Thursday, 4 July 2013

SQL


1) Distinct
The SELECT DISTINCT statement is used to return only distinct (different) values ie. it eliminates duplicate values from the column.
 
SELECT DISTINCT City FROM Customers;


2) WHERE
The WHERE clause is used to extract only those records that fulfill a specified criterion.
SELECT * FROM Customers WHERE Country='India';
 

3)The SQL AND & OR Operators
The AND operator displays a record if both the first condition AND the second condition are true.
The OR operator displays a record if either the first condition OR the second condition is true.


SELECT * FROM Customers WHERE Country='India' AND City='Mumbai';
SELECT * FROM Customers WHERE City='Mumbai' OR City='Chennai';


4) Combination of AND & OR

SELECT * FROM Customers WHERE Country='India' AND (City='Mumbai' OR City='Chennai');



5)INSERT INTO Statement
The INSERT INTO statement is used to insert new records in a table.
INSERT INTO Customers  (c_name, c_no)  VALUES (‘xyz’,’5’);
Note: Here c_name and c_no are column names in database and xyz
and 5 are the values inserted.

 5.1)  insert into table1(column_name) select column_name from table2
Note: Query 5.1 copy's column from another table to an existing table

5.2) select * into newTable_name from ExistingTable_name
Note: query 5.2 runs only in sql server. newTable_name does not exist. It is created after this query is fired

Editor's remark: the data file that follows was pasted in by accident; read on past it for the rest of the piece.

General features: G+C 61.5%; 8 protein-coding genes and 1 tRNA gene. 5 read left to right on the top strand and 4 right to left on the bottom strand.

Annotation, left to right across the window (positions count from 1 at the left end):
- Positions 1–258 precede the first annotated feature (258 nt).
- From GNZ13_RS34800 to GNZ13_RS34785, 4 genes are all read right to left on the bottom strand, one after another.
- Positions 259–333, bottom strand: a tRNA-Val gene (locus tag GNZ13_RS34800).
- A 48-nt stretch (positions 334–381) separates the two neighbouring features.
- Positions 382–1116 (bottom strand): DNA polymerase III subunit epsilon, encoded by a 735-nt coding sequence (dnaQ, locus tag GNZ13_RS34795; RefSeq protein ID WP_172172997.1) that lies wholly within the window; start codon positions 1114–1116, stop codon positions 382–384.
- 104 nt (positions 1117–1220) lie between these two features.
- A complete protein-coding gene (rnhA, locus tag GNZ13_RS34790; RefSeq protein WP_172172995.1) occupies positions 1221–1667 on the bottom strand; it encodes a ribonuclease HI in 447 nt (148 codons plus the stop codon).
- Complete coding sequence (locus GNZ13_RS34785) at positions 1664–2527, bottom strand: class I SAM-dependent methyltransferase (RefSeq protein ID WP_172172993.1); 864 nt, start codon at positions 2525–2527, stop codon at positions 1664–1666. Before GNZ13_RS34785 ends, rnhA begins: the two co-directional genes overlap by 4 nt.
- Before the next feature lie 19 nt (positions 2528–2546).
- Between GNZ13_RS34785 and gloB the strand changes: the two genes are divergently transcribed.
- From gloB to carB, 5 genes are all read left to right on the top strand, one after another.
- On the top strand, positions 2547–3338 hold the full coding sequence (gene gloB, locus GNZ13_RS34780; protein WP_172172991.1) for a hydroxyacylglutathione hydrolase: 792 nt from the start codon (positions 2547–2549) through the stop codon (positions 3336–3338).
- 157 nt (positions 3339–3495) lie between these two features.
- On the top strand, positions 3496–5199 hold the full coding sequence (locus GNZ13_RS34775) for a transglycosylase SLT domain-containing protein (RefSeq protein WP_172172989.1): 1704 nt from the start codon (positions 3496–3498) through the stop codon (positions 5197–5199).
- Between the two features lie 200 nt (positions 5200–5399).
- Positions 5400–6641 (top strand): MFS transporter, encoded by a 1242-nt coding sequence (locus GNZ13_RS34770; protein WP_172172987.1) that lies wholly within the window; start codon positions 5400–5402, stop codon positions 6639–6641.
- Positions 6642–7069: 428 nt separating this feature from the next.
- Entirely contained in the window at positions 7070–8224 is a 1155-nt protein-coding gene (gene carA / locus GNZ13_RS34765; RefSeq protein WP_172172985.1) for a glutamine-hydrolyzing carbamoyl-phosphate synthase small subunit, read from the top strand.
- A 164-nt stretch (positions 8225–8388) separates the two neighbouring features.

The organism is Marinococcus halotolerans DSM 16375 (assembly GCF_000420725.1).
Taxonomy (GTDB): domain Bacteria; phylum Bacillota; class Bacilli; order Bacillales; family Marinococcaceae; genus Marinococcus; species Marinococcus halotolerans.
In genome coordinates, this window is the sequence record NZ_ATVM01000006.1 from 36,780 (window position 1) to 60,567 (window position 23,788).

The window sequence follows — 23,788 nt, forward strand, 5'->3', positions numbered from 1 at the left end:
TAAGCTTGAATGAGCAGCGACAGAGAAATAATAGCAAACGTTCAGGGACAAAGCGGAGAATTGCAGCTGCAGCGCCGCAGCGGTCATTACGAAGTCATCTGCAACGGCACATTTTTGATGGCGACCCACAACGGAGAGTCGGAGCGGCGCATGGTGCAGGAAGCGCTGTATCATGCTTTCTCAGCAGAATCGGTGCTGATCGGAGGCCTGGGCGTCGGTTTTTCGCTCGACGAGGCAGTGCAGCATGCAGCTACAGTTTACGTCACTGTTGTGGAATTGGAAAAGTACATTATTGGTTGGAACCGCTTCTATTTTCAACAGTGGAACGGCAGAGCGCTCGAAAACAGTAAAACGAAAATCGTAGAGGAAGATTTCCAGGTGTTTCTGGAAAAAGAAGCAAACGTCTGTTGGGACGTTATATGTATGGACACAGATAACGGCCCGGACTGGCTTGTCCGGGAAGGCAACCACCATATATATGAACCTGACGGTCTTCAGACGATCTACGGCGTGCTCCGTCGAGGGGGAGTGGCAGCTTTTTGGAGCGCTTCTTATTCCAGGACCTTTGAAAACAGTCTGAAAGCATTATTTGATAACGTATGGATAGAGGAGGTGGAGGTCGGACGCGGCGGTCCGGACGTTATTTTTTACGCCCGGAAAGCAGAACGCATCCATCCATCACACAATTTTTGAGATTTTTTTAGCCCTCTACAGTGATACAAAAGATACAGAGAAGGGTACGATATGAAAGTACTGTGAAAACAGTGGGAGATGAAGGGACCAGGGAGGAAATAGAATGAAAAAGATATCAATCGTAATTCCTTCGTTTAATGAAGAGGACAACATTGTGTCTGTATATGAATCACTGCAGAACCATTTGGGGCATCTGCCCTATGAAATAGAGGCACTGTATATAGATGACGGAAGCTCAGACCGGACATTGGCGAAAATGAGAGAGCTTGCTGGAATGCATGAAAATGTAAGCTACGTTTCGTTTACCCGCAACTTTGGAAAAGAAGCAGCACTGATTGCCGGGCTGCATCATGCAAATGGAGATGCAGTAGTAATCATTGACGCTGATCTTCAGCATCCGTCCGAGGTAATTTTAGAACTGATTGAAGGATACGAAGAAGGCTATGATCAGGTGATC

6)UPDATE Statement
UPDATE statement is used to update existing records.
UPDATE Customers SET c_name='abc', c_no='123' WHERE c_id='6';


7)DELETE Statement
The DELETE statement is used to delete records in a table.
DELETE  FROM Customers WHERE c_id='1’  ;

8)BETWEEN Operator
BETWEEN operator selects values within a range. The values can be numbers, text, or dates.
SELECT * FROM Products WHERE Price BETWEEN 10 AND 20;
SELECT * FROM Products WHERE ProductName BETWEEN 'C' AND 'M';
SELECT * FROM Products WHERE Price NOT BETWEEN 10 AND 20;
SELECT * FROM Products WHERE (Price BETWEEN 10 AND 20) AND NOT CategoryID IN (1,2,3);



9) IN Operator
This query selects all customers with a City of  'Mumbai' or 'Chennai'
SELECT * FROM Customers WHERE City IN ('Mumbai', 'Chennai');

10) Having
The HAVING clause was added to SQL because the WHERE keyword could not be used with aggregate functions.


>select employee, sum(bonus) from emp_bonus group by employee;

Note:  group by arranges in ascending order by default. Also Aggregate function sum would normally add all the rows in  the column and display the result, but here we have used group by employee clause along with sum function so it would sum only similar employee and display the result as above .

Running the SQL above would return this:
 Now find the employees who received more than $1,000

BAD SQL:
select employee, sum(bonus) from emp_bonus 
group by employee where sum(bonus) > 1000;

Above query will not work

GOOD SQL:
select employee, sum(bonus) from emp_bonus 
group by employee having sum(bonus) > 1000; 


Difference between having clause and group by statement
Group by clause is used to group column(s) so that aggregates (like SUM, MAX, etc) can be used to find the necessary information.
The having clause is used with the group by clause when comparisons/conditions need to be made with those aggregate functions – like to see if the SUM is greater than 1,000.

Delete vs Truncate 
You can't rollback in TRUNCATE but in DELETE you can rollback. TRUNCATE removes the record permanently.